Sunday, February 26, 2012

ASP.NET MVC 4 (Part 1 - Web API)

Since ASP.NET MVC was launched it became my favorite framework for developing web applications. I believe that Microsoft pushed all the right buttons with it: really well conceived, extensible, modular and testable, with every iteration of ASP.NET MVC bringing lots of great improvements.

Now, MVC4 is in beta, and as before many new features have been introduced. The official whitepaper with the release notes may be read here.

One of the new features is called "ASP.NET Web API" which is, according to Microsoft description:

"(...) a new framework for creating HTTP services that can reach a broad range of clients including browsers and mobile devices. ASP.NET Web API is also an ideal platform for building RESTful services."

This description is not that explicit so I'll just "borrow" the one that Scott Guthrie posted:

(...)
The last few years have seen the rise of Web APIs - services exposed over plain HTTP rather than through a more formal service contract (like SOAP or WS*).  Exposing services this way can make it easier to integrate functionality with a broad variety of device and client platforms, as well as create richer HTML experiences using JavaScript from within the browser.  Most large sites on the web now expose Web APIs (some examples: Facebook, Twitter, LinkedIn, Netflix, etc), and the usage of them is going to accelerate even more in the years ahead as connected devices proliferate and users demand richer user experiences.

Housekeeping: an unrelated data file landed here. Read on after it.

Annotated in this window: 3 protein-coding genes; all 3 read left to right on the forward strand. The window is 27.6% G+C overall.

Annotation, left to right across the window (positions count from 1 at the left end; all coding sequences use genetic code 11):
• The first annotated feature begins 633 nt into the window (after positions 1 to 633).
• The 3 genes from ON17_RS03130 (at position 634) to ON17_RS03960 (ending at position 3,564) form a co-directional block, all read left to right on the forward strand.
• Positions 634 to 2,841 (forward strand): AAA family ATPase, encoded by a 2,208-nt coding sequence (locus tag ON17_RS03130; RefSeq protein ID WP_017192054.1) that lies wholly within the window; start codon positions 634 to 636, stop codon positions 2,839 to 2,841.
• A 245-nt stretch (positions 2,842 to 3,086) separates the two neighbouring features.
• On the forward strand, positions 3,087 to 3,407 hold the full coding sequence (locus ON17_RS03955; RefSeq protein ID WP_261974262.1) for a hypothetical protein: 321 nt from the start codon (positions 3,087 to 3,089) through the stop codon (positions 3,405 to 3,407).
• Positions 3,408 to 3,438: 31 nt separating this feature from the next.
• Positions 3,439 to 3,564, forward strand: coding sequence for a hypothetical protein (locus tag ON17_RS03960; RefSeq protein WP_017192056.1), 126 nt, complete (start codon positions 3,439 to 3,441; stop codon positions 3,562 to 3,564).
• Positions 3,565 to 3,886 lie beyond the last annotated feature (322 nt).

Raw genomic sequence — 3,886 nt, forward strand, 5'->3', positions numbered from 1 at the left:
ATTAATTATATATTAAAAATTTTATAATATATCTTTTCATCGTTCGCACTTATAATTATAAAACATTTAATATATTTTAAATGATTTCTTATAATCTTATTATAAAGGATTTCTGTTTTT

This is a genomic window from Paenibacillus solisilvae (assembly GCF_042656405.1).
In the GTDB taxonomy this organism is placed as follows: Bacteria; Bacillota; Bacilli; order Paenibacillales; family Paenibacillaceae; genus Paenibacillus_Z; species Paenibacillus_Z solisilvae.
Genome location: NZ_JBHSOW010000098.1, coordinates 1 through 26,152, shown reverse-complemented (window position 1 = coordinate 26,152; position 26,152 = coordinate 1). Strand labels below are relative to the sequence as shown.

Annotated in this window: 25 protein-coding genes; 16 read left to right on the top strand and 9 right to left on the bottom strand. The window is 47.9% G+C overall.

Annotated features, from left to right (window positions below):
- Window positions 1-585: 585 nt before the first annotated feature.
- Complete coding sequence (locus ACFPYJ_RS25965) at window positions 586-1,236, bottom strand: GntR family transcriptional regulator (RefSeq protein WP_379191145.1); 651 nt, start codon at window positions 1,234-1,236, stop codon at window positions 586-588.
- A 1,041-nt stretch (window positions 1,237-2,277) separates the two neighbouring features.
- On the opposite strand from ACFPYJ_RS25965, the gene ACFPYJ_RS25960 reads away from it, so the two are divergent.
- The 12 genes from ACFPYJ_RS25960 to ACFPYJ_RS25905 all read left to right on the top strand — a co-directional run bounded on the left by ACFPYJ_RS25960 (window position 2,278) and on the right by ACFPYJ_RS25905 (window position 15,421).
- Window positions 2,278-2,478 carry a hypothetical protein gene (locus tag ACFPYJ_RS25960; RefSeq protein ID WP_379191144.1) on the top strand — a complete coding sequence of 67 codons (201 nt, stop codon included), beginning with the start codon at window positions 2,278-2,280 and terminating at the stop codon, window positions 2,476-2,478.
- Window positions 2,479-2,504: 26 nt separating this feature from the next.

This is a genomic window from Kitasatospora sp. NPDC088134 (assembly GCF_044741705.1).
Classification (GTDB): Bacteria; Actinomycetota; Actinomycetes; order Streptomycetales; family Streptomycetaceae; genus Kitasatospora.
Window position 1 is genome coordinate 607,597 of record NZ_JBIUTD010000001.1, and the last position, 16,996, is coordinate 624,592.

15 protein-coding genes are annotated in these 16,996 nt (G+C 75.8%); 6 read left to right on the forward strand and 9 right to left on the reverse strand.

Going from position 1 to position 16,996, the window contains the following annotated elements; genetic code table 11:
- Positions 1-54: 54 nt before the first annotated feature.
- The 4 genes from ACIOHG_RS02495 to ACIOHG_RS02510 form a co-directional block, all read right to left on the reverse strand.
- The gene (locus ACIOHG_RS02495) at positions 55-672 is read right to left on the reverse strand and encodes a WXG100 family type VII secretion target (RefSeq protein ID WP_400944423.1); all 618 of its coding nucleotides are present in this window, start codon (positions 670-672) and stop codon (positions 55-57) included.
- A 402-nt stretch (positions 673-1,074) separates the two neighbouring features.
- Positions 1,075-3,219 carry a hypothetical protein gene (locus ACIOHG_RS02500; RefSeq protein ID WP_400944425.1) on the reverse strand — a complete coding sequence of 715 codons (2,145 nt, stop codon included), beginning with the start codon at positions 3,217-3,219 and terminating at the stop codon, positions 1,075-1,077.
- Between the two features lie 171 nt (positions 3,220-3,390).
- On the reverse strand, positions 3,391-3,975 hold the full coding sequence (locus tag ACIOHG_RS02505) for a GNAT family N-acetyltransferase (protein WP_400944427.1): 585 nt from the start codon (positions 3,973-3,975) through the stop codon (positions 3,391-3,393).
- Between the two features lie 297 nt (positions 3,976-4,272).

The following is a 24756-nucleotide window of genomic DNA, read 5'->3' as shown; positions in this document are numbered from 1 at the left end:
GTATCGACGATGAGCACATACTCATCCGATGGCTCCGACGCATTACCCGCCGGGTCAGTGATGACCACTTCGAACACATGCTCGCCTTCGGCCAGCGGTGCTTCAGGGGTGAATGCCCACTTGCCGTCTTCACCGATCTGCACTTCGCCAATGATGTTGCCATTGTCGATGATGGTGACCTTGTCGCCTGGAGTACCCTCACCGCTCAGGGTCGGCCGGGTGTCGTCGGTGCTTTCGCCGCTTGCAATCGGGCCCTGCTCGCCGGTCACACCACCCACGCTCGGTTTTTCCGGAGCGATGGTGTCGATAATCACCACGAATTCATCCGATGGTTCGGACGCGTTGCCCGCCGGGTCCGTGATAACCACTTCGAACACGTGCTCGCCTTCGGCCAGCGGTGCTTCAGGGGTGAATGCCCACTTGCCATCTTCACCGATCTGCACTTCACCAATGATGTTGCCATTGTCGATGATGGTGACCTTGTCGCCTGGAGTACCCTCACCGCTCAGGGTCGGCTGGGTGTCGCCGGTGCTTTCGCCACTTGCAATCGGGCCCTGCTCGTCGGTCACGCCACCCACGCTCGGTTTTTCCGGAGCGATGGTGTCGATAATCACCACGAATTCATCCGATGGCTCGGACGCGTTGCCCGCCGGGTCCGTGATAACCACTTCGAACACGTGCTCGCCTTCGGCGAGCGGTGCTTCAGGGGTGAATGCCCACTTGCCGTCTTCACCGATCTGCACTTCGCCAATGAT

Our new ASP.NET Web API support enables you to easily create powerful Web APIs that can be accessed from a broad range of clients (ranging from browsers using JavaScript, to native apps on any mobile/client platform).  It provides the following support:
  • Modern HTTP programming model: Directly access and manipulate HTTP requests and responses in your Web APIs using a clean, strongly typed HTTP object model.  In addition to supporting this HTTP programming model on the server, we also support the same programming model on the client with the new HttpClient API that can be used to call Web APIs from any .NET application.
  • Content negotiation: Web API has built-in support for content negotiation – which enables the client and server to work together to determine the right format for data being returned from an API.  We provide default support for JSON, XML and Form URL-encoded formats, and you can extend this support by adding your own formatters, or even replace the default content negotiation strategy with one of your own.
  • Query composition: Web API enables you to easily support querying via the OData URL conventions.  When you return a type of IQueryable<T> from your Web API, the framework will automatically provide OData query support over it – making it easy to implement paging and sorting.
(...)
Note: I've removed the remaining bullets as they're "just" related with leveraging the existing ASP.NET MVC framework (attributes, model binding, hosting, etc).

Let's analyze the above bullets:
  • "HTTP programming model". Roughly this means:
    • if a HTTP GET is sent it is considered that we're fetching information - read
    • HTTP POST - insert
    • HTTP PUT - update
    • HTTP DELETE - delete (duh)
      Also, we leveraging existing HTTP return codes like:
    • 404 - Element not found
    • 200 - Element returned
    • 401 - Unauthorized 
    • (etc)
  • "Content-negotiation". Means that the caller may decide the format of the returning data. So, the API just returns the data and magic is done elsewhere. Forget stuff like returning a JsonResult as we'll just handle and return the model.
  • "Query Composition". Automatically allow the usage of OData syntax to filter the returned data. Really useful for paging and simple filters for example.